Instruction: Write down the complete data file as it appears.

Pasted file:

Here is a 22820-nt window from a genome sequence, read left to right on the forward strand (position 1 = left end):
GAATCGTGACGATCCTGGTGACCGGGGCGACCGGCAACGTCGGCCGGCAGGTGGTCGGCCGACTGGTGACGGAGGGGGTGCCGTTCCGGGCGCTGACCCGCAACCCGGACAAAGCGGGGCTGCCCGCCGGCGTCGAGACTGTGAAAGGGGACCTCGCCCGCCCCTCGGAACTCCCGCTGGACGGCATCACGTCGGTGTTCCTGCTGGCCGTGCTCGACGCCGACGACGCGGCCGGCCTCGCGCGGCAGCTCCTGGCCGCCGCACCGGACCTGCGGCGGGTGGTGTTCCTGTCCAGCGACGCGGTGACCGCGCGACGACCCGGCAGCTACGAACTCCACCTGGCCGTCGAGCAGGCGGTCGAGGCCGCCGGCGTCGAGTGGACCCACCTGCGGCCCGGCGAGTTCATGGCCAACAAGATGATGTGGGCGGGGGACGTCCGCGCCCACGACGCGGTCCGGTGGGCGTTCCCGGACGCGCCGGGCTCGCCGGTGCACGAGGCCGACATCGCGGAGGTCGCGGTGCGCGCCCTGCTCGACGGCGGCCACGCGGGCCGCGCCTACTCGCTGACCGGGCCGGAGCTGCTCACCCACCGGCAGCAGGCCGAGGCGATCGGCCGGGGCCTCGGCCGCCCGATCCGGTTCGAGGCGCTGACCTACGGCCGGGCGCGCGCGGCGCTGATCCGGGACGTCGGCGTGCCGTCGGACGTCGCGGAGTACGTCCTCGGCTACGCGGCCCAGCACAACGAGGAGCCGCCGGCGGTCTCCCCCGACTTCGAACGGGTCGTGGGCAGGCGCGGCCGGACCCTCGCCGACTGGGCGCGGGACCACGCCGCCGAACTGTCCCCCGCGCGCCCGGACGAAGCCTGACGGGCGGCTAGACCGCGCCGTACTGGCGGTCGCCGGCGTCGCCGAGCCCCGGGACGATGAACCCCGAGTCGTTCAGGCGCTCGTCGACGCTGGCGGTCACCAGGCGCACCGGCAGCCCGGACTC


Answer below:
Here is a 22820-nt window from a genome sequence, read left to right on the forward strand (position 1 = left end):
GAATCGTGACGATCCTGGTGACCGGGGCGACCGGCAACGTCGGCCGGCAGGTGGTCGGCCGACTGGTGACGGAGGGGGTGCCGTTCCGGGCGCTGACCCGCAACCCGGACAAAGCGGGGCTGCCCGCCGGCGTCGAGACTGTGAAAGGGGACCTCGCCCGCCCCTCGGAACTCCCGCTGGACGGCATCACGTCGGTGTTCCTGCTGGCCGTGCTCGACGCCGACGACGCGGCCGGCCTCGCGCGGCAGCTCCTGGCCGCCGCACCGGACCTGCGGCGGGTGGTGTTCCTGTCCAGCGACGCGGTGACCGCGCGACGACCCGGCAGCTACGAACTCCACCTGGCCGTCGAGCAGGCGGTCGAGGCCGCCGGCGTCGAGTGGACCCACCTGCGGCCCGGCGAGTTCATGGCCAACAAGATGATGTGGGCGGGGGACGTCCGCGCCCACGACGCGGTCCGGTGGGCGTTCCCGGACGCGCCGGGCTCGCCGGTGCACGAGGCCGACATCGCGGAGGTCGCGGTGCGCGCCCTGCTCGACGGCGGCCACGCGGGCCGCGCCTACTCGCTGACCGGGCCGGAGCTGCTCACCCACCGGCAGCAGGCCGAGGCGATCGGCCGGGGCCTCGGCCGCCCGATCCGGTTCGAGGCGCTGACCTACGGCCGGGCGCGCGCGGCGCTGATCCGGGACGTCGGCGTGCCGTCGGACGTCGCGGAGTACGTCCTCGGCTACGCGGCCCAGCACAACGAGGAGCCGCCGGCGGTCTCCCCCGACTTCGAACGGGTCGTGGGCAGGCGCGGCCGGACCCTCGCCGACTGGGCGCGGGACCACGCCGCCGAACTGTCCCCCGCGCGCCCGGACGAAGCCTGACGGGCGGCTAGACCGCGCCGTACTGGCGGTCGCCGGCGTCGCCGAGCCCCGGGACGATGAACCCCGAGTCGTTCAGGCGCTCGTCGACGCTGGCGGTCACCAGGCGCACCGGCAGCCCGGACTC